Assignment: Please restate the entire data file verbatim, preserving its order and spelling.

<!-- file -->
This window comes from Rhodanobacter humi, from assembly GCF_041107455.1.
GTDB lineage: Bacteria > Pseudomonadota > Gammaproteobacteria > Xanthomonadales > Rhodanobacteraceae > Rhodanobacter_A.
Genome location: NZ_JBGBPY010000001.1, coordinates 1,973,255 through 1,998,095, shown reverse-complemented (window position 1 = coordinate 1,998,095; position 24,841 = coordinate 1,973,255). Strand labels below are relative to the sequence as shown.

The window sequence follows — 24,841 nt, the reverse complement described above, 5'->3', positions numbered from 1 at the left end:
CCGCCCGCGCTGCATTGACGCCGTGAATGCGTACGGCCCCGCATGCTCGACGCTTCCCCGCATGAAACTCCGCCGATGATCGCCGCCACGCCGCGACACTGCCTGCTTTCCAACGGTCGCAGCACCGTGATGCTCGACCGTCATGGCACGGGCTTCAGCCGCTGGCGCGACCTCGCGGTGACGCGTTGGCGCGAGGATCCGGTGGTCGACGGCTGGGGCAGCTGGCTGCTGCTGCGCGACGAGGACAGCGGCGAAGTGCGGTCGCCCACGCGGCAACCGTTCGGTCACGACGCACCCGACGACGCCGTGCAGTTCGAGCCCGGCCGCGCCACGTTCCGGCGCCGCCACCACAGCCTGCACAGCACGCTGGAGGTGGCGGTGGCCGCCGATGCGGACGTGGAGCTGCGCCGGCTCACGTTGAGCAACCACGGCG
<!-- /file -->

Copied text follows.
This window comes from Rhodanobacter humi, from assembly GCF_041107455.1.
GTDB lineage: Bacteria > Pseudomonadota > Gammaproteobacteria > Xanthomonadales > Rhodanobacteraceae > Rhodanobacter_A.
Genome location: NZ_JBGBPY010000001.1, coordinates 1,973,255 through 1,998,095, shown reverse-complemented (window position 1 = coordinate 1,998,095; position 24,841 = coordinate 1,973,255). Strand labels below are relative to the sequence as shown.

The window sequence follows — 24,841 nt, the reverse complement described above, 5'->3', positions numbered from 1 at the left end:
CCGCCCGCGCTGCATTGACGCCGTGAATGCGTACGGCCCCGCATGCTCGACGCTTCCCCGCATGAAACTCCGCCGATGATCGCCGCCACGCCGCGACACTGCCTGCTTTCCAACGGTCGCAGCACCGTGATGCTCGACCGTCATGGCACGGGCTTCAGCCGCTGGCGCGACCTCGCGGTGACGCGTTGGCGCGAGGATCCGGTGGTCGACGGCTGGGGCAGCTGGCTGCTGCTGCGCGACGAGGACAGCGGCGAAGTGCGGTCGCCCACGCGGCAACCGTTCGGTCACGACGCACCCGACGACGCCGTGCAGTTCGAGCCCGGCCGCGCCACGTTCCGGCGCCGCCACCACAGCCTGCACAGCACGCTGGAGGTGGCGGTGGCCGCCGATGCGGACGTGGAGCTGCGCCGGCTCACGTTGAGCAACCACGGCG